I am not exaggerating when I say that, whatever I achieved as a musician, I owe more to Leó Weiner than to anyone else. ... To me, he remains an outstanding example of what a musician should be.

Sir Georg Solti

President's Greetings

For me, the Liszt Ferenc Academy of Music is the sanctuary of music. When I sit in the Grand Hall and look upon the ceiling covered with golden bay leaves or when I listen to music in the Solti Hall radiant with grandeur, I am in such awe the like of which one can only feel in old cathedrals. It is palpable even for those who are not believers. But actually, all who enter the building of the Liszt Ferenc Academy of Music, teachers, students or the audience of performances, are believers. They believe in music. They believe in the elevating power of music, in the miracle occurring on the concert stage day after day, which our students are taught to create.

Of course, miracles cannot be taught, but we can raise talented musicians. And from this aspect the foundations of our institute are crucial: the founder and the first president of our Academy was Ferenc (Franz) Liszt, one of the most versatile and talented composers of the 19th century. And among those institutions which are named after him all around the world, this is the only one he actually founded. As a pianist, Liszt was the guardian of the great classical tradition, and at the same time he was a progressive and forward-looking composer. Our task can be described in similar terms: transmitting the classical heritage and promoting new efforts, new compositions, new ideas, new initiatives.

The Academy’s own tradition is intact, our teachers have their own genealogy. The professors of the piano faculty studied from the students of Liszt’s students; the violin teachers trace their artistic lineage back to Jenő Hubay, and those who study chamber music can easily feel the aura of Leó Weiner. In our past one can find the future, too, since many of the great vanguard composers of the 20th century were our students and teachers: Kodály and Bartók, Ligeti, Kurtág and Eötvös were linked in so many ways to the Academy. And if we take a look at the performing arts, the picture is no less flattering: from Ernő Dohnányi and Tamás Vásáry to the great generation of Kocsis, Ránki and Schiff, many legendary pianists of the 20th century started their career here. We can also mention great violinists such as József Szigeti, Sándor Végh or György Pauk and, of course, there are the conductors from George Solti to Antal Doráti who played a determining role in 20th century North American symphonic performances. The list could be continued with singers, wind instrumentalists etc.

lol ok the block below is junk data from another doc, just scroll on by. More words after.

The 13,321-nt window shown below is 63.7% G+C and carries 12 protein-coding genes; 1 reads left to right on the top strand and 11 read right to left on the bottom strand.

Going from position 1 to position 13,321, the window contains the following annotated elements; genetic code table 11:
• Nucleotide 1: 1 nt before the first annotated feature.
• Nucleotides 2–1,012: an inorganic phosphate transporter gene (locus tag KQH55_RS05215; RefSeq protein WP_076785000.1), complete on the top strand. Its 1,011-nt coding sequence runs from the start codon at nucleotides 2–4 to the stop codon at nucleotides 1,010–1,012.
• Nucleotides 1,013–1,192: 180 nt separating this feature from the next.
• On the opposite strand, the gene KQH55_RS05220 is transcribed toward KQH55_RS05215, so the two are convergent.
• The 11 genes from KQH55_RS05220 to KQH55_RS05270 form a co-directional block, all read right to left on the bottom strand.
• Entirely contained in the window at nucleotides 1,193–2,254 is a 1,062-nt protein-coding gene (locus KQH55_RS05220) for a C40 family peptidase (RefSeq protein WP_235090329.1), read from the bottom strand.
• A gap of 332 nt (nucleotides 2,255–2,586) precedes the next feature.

Our music training is quite unique: students are admitted to the preparatory class of exceptional young talents from the age of ten; the vast majority of our instrumental and theoretical lessons are private or in small groups; we offer master classes at all of our departments (also in English); and our Doctoral School awards PhD (for musicologists) and DLA (for performers) degrees in music. In the course of its history, the Academy has welcomed students from more than forty countries, and every school year approximately every fifth student is from abroad. We are proud that according to global educational surveys, the Liszt Ferenc Academy of Music is consistently among the top 30 performing arts universities in the world.

By 2013 our main building, one of the wonderful examples of Art Nouveau architecture first built in 1907, had been completely renovated and today it literally shines again in its original splendour. Since the renovation, our Academy is not only the home of educational activities but it also serves as a concert centre where our teachers and talented students have become well-known performers of Budapest’s concert life, and they regularly share the stage with world-famous musicians.

We are privileged and deeply honoured that the Liszt Ferenc Academy of Music was awarded the Europa Nostra Prize in 2015 and the European Heritage Award in 2016. But for us, the greatest measure of appreciation is the love and loyalty of our audience and students, and also the familial atmosphere among our teachers, from assistant lecturers to emeritus professors.

Dr. Andrea Vigh, President of the Liszt Academy